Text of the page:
Friday, August 8, 2014

Little John and the Chickens

Johnny was a strange little boy. Even his parents were a bit puzzled by him. He grew up in a small backwoods area where white people were almost never seen. This was the year of the bullwhips and Apartheid in South Africa. He got “religion” at a young age and would preach to the hens in the henhouse as he tended to his chores. He stuttered while he spoke. He even disapproved of his father’s farm work because it was interfering with God’s plan.

As a young teen he was given an opportunity to learn with a church volunteer who was visiting the area. Although he stuttered and stammered; and most people, including his parents; thought that he was wasting his time; this woman saw something in the boy. She encouraged him to go further.

A few more years passed by and that woman became involved in legal difficulties. The laws of that time and place did not allow his people to learn to read and write. In many churches the local authorities allowed only 1 copy of the Bible. And, they actually came around to check.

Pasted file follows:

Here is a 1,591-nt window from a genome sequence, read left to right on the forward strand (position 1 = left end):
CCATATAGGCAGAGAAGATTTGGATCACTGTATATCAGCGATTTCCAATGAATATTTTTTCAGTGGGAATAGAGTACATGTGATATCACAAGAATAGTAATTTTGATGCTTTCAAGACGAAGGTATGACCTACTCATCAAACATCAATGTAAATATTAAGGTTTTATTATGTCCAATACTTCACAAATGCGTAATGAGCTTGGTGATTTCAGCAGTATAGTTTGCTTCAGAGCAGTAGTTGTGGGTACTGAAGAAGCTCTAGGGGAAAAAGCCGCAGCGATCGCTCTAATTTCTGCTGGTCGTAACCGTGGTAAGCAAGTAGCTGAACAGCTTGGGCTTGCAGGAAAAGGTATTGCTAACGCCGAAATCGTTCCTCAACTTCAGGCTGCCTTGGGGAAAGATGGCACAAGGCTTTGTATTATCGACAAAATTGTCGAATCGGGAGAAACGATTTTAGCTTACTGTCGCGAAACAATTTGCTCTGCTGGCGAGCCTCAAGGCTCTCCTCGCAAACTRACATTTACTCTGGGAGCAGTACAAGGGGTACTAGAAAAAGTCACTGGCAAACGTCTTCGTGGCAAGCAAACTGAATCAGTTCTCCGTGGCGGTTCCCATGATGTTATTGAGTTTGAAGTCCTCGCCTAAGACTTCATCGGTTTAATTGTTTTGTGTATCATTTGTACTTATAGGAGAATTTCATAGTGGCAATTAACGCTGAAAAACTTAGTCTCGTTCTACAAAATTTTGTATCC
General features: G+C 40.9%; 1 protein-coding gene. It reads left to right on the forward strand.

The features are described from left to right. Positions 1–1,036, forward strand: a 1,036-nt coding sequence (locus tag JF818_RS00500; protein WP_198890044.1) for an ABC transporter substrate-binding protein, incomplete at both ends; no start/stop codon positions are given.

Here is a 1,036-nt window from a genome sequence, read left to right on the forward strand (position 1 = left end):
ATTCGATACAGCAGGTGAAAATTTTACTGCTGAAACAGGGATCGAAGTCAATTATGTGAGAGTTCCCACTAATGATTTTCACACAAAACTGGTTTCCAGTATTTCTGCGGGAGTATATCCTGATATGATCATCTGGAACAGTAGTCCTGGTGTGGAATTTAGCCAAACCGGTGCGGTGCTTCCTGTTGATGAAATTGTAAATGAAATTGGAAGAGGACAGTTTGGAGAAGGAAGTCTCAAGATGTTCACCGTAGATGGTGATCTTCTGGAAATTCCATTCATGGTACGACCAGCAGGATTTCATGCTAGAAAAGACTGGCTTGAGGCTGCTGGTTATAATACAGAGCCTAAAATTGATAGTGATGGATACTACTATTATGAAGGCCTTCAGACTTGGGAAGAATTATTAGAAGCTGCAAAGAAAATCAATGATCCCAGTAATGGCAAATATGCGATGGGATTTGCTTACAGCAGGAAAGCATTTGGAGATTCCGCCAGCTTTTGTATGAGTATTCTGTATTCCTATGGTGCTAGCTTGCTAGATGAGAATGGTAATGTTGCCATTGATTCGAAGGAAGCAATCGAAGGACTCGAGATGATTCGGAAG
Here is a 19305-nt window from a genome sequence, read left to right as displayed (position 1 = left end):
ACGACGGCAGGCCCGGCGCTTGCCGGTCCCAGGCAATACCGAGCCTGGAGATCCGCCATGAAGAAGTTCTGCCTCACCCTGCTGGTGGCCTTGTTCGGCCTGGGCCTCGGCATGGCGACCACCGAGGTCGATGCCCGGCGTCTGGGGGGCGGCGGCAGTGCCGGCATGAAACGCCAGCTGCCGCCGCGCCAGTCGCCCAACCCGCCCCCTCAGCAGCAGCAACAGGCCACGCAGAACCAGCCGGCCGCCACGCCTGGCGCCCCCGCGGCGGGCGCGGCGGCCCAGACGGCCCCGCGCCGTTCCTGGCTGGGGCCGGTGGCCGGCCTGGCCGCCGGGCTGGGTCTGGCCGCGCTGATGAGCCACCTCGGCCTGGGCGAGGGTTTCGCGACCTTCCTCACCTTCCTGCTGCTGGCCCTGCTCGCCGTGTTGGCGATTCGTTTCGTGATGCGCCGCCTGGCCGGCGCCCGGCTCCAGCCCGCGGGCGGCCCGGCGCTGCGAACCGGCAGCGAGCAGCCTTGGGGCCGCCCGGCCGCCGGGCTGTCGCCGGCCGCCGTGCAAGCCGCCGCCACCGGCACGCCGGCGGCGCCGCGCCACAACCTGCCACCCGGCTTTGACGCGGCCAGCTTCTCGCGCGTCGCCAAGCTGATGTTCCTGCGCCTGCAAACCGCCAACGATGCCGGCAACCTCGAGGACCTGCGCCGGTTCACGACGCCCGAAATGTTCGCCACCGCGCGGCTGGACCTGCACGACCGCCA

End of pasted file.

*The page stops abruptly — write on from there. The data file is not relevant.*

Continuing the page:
With only 1 book it would be almost impossible to teach people to read. This restriction was one of the many factors which gave way to “lining”; a practice common to his people; whereby the Pastor would read, or sing a line; and then the congregation would repeat it.

When the authorities couldn’t stop the woman from teaching they closed the church and sent her to jail for “moonshining” after they found 1 bottle of beer. Then they confiscated the building, tore it down and sold the church property. Little Johnny, a teenager by this time, was affected greatly by this whole turn of events. And all the while the racial tension in South Africa grew ever worse.

You might say that these events informed the person who Johnny would ultimately become. You see, that little boy; Johnny; was John Lewis, future activist and Congressman. He can be seen in the above photo. He is the one being attacked by the dog on March 7th, 1965 during the Selma-Montgomery march for the right to vote.

You see, all that befell Johnny took place; not in South Africa under Apartheid; but here at home in the United States of America. And the sacrifices made by Mr. Lewis and thousands of other brave men and ensured that later generations would have the right to be heard in the voting booth.

As for the woman; the one who was arrested and jailed for “moonshining”; that was Septima Clark, of the Highland Folk School. Now, fifty years later, the rights which these 2 fought for; in the form of the Voting Rights Act; are under attack by people who would have you believe that the need for these protections has passed. Don’t believe that for a second. The new battle for Civil Rights will not be about color. The new battle will be about economics.

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